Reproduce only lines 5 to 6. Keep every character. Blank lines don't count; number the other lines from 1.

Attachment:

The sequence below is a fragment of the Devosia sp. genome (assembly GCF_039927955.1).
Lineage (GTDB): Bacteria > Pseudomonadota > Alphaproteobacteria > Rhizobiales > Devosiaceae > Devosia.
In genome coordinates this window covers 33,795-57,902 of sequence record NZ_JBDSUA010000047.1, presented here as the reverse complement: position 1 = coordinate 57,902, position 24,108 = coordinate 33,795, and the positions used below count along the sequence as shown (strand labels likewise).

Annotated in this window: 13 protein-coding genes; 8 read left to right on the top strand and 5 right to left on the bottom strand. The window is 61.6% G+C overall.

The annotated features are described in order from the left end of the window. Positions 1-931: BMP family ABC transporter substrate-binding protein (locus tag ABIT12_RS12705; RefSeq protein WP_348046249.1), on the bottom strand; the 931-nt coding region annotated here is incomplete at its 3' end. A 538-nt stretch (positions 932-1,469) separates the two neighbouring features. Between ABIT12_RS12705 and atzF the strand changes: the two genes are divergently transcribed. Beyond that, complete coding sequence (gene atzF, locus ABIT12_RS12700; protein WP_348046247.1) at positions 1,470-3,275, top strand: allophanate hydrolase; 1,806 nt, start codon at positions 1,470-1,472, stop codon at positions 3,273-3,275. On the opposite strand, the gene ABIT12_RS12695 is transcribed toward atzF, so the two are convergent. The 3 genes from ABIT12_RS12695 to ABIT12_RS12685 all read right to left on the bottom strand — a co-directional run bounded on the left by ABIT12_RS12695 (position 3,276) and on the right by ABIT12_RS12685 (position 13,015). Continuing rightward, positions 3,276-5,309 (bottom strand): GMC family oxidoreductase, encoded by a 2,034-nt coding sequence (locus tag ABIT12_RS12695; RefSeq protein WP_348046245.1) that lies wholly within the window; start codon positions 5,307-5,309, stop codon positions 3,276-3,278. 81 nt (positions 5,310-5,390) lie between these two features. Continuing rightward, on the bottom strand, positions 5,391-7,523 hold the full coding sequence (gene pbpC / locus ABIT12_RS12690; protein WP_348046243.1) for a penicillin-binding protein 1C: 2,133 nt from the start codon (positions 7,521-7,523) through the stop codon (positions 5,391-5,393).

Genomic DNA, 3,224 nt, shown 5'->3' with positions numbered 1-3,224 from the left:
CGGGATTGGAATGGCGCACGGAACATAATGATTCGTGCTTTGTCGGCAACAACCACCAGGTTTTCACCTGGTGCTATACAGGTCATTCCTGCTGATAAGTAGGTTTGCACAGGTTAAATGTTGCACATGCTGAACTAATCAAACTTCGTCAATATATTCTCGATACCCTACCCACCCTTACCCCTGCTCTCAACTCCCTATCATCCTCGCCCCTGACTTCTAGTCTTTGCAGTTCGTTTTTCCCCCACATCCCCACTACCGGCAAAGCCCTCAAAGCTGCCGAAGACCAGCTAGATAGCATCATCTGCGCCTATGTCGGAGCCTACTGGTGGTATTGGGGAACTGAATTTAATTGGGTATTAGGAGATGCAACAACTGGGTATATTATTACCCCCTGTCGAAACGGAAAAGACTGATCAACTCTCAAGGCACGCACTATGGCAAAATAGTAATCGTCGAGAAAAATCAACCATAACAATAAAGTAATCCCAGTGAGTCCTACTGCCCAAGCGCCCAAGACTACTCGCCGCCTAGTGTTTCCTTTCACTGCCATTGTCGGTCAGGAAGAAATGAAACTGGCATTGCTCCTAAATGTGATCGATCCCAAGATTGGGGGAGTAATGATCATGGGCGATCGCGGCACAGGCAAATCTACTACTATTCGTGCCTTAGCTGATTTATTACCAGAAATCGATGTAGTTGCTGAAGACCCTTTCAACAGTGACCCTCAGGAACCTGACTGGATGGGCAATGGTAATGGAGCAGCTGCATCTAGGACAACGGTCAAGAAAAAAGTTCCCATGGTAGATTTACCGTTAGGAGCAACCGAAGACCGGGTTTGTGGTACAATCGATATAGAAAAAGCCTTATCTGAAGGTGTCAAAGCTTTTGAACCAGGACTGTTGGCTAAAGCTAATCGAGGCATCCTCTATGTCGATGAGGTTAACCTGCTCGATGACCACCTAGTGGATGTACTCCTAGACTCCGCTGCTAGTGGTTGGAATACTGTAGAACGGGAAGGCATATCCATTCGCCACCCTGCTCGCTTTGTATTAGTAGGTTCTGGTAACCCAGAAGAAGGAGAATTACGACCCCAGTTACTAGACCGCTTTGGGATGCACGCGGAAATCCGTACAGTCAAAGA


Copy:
The annotated features are described in order from the left end of the window. Positions 1-931: BMP family ABC transporter substrate-binding protein (locus tag ABIT12_RS12705; RefSeq protein WP_348046249.1), on the bottom strand; the 931-nt coding region annotated here is incomplete at its 3' end. A 538-nt stretch (positions 932-1,469) separates the two neighbouring features. Between ABIT12_RS12705 and atzF the strand changes: the two genes are divergently transcribed. Beyond that, complete coding sequence (gene atzF, locus ABIT12_RS12700; protein WP_348046247.1) at positions 1,470-3,275, top strand: allophanate hydrolase; 1,806 nt, start codon at positions 1,470-1,472, stop codon at positions 3,273-3,275. On the opposite strand, the gene ABIT12_RS12695 is transcribed toward atzF, so the two are convergent. The 3 genes from ABIT12_RS12695 to ABIT12_RS12685 all read right to left on the bottom strand — a co-directional run bounded on the left by ABIT12_RS12695 (position 3,276) and on the right by ABIT12_RS12685 (position 13,015). Continuing rightward, positions 3,276-5,309 (bottom strand): GMC family oxidoreductase, encoded by a 2,034-nt coding sequence (locus tag ABIT12_RS12695; RefSeq protein WP_348046245.1) that lies wholly within the window; start codon positions 5,307-5,309, stop codon positions 3,276-3,278. 81 nt (positions 5,310-5,390) lie between these two features. Continuing rightward, on the bottom strand, positions 5,391-7,523 hold the full coding sequence (gene pbpC / locus ABIT12_RS12690; protein WP_348046243.1) for a penicillin-binding protein 1C: 2,133 nt from the start codon (positions 7,521-7,523) through the stop codon (positions 5,391-5,393).

Genomic DNA, 3,224 nt, shown 5'->3' with positions numbered 1-3,224 from the left: